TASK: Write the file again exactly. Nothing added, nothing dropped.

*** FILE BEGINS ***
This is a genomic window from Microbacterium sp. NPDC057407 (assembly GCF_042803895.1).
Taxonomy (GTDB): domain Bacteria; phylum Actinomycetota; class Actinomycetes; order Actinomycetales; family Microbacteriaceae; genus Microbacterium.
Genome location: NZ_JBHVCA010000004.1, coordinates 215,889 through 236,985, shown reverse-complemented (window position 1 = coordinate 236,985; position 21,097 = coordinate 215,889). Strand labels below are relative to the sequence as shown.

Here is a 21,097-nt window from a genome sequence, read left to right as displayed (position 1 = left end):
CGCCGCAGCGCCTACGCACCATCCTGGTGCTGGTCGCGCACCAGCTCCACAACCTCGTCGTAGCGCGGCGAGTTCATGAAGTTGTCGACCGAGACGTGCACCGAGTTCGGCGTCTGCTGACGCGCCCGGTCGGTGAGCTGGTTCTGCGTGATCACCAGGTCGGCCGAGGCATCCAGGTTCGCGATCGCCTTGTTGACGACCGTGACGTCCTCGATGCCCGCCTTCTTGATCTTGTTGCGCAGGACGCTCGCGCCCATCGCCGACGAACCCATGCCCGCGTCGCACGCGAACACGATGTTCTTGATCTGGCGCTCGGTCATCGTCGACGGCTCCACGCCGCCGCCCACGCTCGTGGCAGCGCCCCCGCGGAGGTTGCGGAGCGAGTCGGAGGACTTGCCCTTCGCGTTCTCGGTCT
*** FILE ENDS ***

This is a genomic window from Microbacterium sp. NPDC057407 (assembly GCF_042803895.1).
Taxonomy (GTDB): domain Bacteria; phylum Actinomycetota; class Actinomycetes; order Actinomycetales; family Microbacteriaceae; genus Microbacterium.
Genome location: NZ_JBHVCA010000004.1, coordinates 215,889 through 236,985, shown reverse-complemented (window position 1 = coordinate 236,985; position 21,097 = coordinate 215,889). Strand labels below are relative to the sequence as shown.

Here is a 21,097-nt window from a genome sequence, read left to right as displayed (position 1 = left end):
CGCCGCAGCGCCTACGCACCATCCTGGTGCTGGTCGCGCACCAGCTCCACAACCTCGTCGTAGCGCGGCGAGTTCATGAAGTTGTCGACCGAGACGTGCACCGAGTTCGGCGTCTGCTGACGCGCCCGGTCGGTGAGCTGGTTCTGCGTGATCACCAGGTCGGCCGAGGCATCCAGGTTCGCGATCGCCTTGTTGACGACCGTGACGTCCTCGATGCCCGCCTTCTTGATCTTGTTGCGCAGGACGCTCGCGCCCATCGCCGACGAACCCATGCCCGCGTCGCACGCGAACACGATGTTCTTGATCTGGCGCTCGGTCATCGTCGACGGCTCCACGCCGCCGCCCACGCTCGTGGCAGCGCCCCCGCGGAGGTTGCGGAGCGAGTCGGAGGACTTGCCCTTCGCGTTCTCGGTCT